Cops bust member of gang that obtained active SIM cards and used them to empty bank accounts
For something so small in size, subscriber identification module (SIM) cards can create huge headaches. For example, the cops last month busted Ricky Joseph Handschumacher, a 25-year old Floridian man who used misappropriated SIM cards to purloin hundreds of thousands of dollars in cryptocurrencies, including Bitcoins. Handschumacher, who was charged with grand theft and money laundering, was part of a group of nine men who used "SIM swaps" across the country in order to gain access to victims' accounts.
Similar to a previous scam we told you about a few months ago, Handschumacher and the gang would call wireless providers and request a new SIM card. That request isn't normally viewed as a red flag by carriers because a new SIM card could be needed if the old one is damaged, or if the customer switches to a new phone that uses a different sized card. While poor security on the part of the wireless operators could help such a plan succeed, the incident back in February reportedly involved a rogue T-Mobile employee.
The falsely requested SIM cards would be inserted in the criminals' own phones to access the victim's bank and cryptocurrency accounts. The gang's biggest haul was one that illegally netted them 57 Bitcoins valued at $470,000. The ill-gotten gains were divided among the nine gang members.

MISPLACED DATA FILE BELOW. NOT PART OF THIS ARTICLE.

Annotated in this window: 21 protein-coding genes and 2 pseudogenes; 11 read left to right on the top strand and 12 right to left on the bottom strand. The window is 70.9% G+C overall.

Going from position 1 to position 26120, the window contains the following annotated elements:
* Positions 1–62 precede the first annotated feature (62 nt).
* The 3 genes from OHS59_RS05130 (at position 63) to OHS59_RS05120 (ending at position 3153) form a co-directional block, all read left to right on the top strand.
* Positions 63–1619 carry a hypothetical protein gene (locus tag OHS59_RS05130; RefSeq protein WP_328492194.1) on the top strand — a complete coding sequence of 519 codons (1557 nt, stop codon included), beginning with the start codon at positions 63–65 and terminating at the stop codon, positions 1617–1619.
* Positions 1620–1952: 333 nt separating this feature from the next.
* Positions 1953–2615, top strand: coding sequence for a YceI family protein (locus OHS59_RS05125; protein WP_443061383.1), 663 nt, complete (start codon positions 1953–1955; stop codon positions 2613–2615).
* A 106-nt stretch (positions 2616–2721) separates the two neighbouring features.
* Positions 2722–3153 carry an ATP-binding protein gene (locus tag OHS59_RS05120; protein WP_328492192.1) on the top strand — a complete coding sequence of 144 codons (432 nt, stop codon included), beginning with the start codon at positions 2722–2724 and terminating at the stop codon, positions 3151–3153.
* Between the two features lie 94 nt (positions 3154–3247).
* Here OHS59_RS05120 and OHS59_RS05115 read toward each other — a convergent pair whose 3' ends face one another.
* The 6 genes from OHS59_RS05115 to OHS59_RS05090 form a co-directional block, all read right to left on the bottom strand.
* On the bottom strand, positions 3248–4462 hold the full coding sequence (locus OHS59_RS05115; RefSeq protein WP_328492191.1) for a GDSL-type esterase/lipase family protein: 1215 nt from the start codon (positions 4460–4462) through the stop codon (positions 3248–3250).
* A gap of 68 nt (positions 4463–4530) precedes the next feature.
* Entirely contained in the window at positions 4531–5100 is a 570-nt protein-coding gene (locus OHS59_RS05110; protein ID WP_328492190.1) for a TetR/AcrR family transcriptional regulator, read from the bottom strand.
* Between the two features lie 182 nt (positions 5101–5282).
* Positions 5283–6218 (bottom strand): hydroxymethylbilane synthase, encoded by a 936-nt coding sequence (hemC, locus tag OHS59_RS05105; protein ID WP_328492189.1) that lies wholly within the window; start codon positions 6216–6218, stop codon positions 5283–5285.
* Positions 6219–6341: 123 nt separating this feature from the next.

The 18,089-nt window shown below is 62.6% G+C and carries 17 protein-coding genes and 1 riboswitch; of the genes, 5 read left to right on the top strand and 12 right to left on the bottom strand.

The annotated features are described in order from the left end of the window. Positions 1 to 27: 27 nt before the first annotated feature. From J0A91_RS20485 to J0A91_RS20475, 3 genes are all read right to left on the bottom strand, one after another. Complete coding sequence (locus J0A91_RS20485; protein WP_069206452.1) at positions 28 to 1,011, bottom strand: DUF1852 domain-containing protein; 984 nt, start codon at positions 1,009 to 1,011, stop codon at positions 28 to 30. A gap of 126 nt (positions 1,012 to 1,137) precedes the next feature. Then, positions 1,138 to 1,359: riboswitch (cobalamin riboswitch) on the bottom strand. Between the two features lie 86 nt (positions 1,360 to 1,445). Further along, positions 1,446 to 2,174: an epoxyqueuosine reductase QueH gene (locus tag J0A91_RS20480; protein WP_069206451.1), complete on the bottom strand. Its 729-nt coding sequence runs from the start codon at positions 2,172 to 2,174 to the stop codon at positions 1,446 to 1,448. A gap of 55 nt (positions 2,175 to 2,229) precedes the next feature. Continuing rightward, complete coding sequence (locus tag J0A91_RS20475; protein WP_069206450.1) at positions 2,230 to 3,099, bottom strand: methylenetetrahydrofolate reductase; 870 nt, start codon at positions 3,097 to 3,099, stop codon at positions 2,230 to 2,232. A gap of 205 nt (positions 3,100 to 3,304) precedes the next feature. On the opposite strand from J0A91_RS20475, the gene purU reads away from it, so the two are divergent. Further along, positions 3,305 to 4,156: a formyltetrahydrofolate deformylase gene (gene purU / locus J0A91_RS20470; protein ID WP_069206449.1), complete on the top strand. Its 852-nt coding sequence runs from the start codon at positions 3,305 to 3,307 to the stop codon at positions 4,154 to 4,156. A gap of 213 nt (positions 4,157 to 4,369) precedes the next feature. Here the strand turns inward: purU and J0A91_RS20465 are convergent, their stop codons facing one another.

The scheme fell apart when the mother of one of the gang members overheard her son on the phone, pretending to be an AT&T employee. She called the cops on him and they found damaging evidence such as multiple handsets, a number of SIM cards, and a file on his computer that contained "an extensive list of names and phone numbers of people from around the world."
So what is the answer? The only fool-proof suggestion we can think of is that carriers require customers to pick up requested SIM card replacements inside retail locations and demand to be shown government-issued ID, like a driver's license. Sure, it would make such requests a pain in the ass for both the customer and the carrier, but it might help prevent the theft of a person's hard-earned money-or virtual money. Unfortunately, the gang did have inside help from some of the carriers' employees who were paid off to help the scheme succeed.
And if your phone mysteriously goes off after you receive a message that your SIM was updated, call your carrier immediately (see image at the top of the article). Remember, once the crooks have your SIM card, even two-factor authentication is useless.